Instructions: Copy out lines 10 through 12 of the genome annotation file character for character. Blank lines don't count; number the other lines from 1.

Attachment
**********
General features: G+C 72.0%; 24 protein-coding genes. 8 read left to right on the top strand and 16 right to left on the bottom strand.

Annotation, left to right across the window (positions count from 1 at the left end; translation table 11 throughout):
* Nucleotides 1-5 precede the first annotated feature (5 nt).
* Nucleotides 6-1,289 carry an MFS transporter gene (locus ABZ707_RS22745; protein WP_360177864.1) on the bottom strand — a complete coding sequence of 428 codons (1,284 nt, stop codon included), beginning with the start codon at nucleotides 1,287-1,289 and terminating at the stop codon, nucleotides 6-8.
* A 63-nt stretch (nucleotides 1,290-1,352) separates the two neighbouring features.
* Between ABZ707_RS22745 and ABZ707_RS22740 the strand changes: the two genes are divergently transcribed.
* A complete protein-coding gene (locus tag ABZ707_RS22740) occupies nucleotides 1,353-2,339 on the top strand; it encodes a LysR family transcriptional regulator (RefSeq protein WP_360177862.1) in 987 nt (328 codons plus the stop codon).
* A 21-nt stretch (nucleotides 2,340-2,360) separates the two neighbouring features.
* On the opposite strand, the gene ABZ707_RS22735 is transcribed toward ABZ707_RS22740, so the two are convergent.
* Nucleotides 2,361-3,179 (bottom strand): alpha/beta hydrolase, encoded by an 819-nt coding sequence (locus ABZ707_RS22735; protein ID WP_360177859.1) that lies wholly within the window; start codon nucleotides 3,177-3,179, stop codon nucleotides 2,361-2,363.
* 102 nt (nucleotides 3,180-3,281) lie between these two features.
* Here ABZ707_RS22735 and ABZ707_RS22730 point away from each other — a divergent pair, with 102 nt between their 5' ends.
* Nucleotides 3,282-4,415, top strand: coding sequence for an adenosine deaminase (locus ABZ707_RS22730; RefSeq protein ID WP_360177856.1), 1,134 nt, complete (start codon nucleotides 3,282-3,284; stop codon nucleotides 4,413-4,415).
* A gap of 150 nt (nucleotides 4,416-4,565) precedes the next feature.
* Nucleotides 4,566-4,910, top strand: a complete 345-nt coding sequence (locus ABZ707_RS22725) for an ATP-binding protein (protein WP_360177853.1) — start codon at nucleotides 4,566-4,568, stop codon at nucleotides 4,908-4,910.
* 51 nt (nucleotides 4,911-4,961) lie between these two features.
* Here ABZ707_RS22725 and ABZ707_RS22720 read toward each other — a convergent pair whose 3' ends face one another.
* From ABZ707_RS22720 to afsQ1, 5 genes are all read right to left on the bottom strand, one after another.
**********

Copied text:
* Nucleotides 2,361-3,179 (bottom strand): alpha/beta hydrolase, encoded by an 819-nt coding sequence (locus ABZ707_RS22735; protein ID WP_360177859.1) that lies wholly within the window; start codon nucleotides 3,177-3,179, stop codon nucleotides 2,361-2,363.
* 102 nt (nucleotides 3,180-3,281) lie between these two features.
* Here ABZ707_RS22735 and ABZ707_RS22730 point away from each other — a divergent pair, with 102 nt between their 5' ends.